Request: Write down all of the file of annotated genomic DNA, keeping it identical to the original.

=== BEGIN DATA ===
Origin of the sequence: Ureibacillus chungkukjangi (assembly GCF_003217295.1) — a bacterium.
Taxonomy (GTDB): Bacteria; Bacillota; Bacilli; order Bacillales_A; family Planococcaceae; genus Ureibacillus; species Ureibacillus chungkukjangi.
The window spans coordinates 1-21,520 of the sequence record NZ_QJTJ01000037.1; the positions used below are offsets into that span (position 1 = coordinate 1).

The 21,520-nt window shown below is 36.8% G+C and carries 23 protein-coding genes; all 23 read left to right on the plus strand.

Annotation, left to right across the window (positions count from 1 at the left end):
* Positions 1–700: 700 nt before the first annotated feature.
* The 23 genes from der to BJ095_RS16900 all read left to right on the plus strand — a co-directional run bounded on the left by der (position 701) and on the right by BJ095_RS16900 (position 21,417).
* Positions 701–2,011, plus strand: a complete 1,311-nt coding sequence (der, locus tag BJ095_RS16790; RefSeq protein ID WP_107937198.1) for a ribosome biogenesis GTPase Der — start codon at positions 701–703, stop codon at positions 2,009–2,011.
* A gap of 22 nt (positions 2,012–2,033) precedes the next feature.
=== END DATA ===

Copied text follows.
Origin of the sequence: Ureibacillus chungkukjangi (assembly GCF_003217295.1) — a bacterium.
Taxonomy (GTDB): Bacteria; Bacillota; Bacilli; order Bacillales_A; family Planococcaceae; genus Ureibacillus; species Ureibacillus chungkukjangi.
The window spans coordinates 1-21,520 of the sequence record NZ_QJTJ01000037.1; the positions used below are offsets into that span (position 1 = coordinate 1).

The 21,520-nt window shown below is 36.8% G+C and carries 23 protein-coding genes; all 23 read left to right on the plus strand.

Annotation, left to right across the window (positions count from 1 at the left end):
* Positions 1–700: 700 nt before the first annotated feature.
* The 23 genes from der to BJ095_RS16900 all read left to right on the plus strand — a co-directional run bounded on the left by der (position 701) and on the right by BJ095_RS16900 (position 21,417).
* Positions 701–2,011, plus strand: a complete 1,311-nt coding sequence (der, locus tag BJ095_RS16790; RefSeq protein ID WP_107937198.1) for a ribosome biogenesis GTPase Der — start codon at positions 701–703, stop codon at positions 2,009–2,011.
* A gap of 22 nt (positions 2,012–2,033) precedes the next feature.